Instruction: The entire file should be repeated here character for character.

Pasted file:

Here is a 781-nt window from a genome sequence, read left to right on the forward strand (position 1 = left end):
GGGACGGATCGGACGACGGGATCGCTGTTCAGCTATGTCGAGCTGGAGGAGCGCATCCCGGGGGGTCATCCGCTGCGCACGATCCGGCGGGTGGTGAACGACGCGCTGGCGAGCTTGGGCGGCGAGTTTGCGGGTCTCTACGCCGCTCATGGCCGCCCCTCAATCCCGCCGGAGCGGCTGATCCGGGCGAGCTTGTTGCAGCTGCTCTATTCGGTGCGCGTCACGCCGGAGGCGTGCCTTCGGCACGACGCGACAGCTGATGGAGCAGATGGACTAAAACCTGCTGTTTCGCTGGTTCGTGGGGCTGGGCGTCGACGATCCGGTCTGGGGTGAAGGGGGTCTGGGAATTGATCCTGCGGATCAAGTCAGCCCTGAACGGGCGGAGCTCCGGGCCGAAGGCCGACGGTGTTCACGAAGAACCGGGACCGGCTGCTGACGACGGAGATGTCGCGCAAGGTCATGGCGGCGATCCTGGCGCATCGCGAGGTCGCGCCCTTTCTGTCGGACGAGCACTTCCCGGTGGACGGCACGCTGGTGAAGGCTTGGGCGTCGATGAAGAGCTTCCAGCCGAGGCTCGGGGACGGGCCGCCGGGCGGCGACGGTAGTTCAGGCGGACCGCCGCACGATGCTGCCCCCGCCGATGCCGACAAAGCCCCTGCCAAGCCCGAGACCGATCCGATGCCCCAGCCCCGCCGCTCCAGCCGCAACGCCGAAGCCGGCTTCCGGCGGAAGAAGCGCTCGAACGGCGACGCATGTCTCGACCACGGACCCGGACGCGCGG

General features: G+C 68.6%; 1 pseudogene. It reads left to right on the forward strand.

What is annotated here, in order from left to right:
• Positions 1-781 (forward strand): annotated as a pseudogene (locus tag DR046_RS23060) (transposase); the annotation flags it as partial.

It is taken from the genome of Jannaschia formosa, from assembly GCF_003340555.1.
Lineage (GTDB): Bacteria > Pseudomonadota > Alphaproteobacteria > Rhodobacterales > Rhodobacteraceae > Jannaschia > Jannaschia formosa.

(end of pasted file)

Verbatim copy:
Here is a 781-nt window from a genome sequence, read left to right on the forward strand (position 1 = left end):
GGGACGGATCGGACGACGGGATCGCTGTTCAGCTATGTCGAGCTGGAGGAGCGCATCCCGGGGGGTCATCCGCTGCGCACGATCCGGCGGGTGGTGAACGACGCGCTGGCGAGCTTGGGCGGCGAGTTTGCGGGTCTCTACGCCGCTCATGGCCGCCCCTCAATCCCGCCGGAGCGGCTGATCCGGGCGAGCTTGTTGCAGCTGCTCTATTCGGTGCGCGTCACGCCGGAGGCGTGCCTTCGGCACGACGCGACAGCTGATGGAGCAGATGGACTAAAACCTGCTGTTTCGCTGGTTCGTGGGGCTGGGCGTCGACGATCCGGTCTGGGGTGAAGGGGGTCTGGGAATTGATCCTGCGGATCAAGTCAGCCCTGAACGGGCGGAGCTCCGGGCCGAAGGCCGACGGTGTTCACGAAGAACCGGGACCGGCTGCTGACGACGGAGATGTCGCGCAAGGTCATGGCGGCGATCCTGGCGCATCGCGAGGTCGCGCCCTTTCTGTCGGACGAGCACTTCCCGGTGGACGGCACGCTGGTGAAGGCTTGGGCGTCGATGAAGAGCTTCCAGCCGAGGCTCGGGGACGGGCCGCCGGGCGGCGACGGTAGTTCAGGCGGACCGCCGCACGATGCTGCCCCCGCCGATGCCGACAAAGCCCCTGCCAAGCCCGAGACCGATCCGATGCCCCAGCCCCGCCGCTCCAGCCGCAACGCCGAAGCCGGCTTCCGGCGGAAGAAGCGCTCGAACGGCGACGCATGTCTCGACCACGGACCCGGACGCGCGG

General features: G+C 68.6%; 1 pseudogene. It reads left to right on the forward strand.

What is annotated here, in order from left to right:
• Positions 1-781 (forward strand): annotated as a pseudogene (locus tag DR046_RS23060) (transposase); the annotation flags it as partial.

It is taken from the genome of Jannaschia formosa, from assembly GCF_003340555.1.
Lineage (GTDB): Bacteria > Pseudomonadota > Alphaproteobacteria > Rhodobacterales > Rhodobacteraceae > Jannaschia > Jannaschia formosa.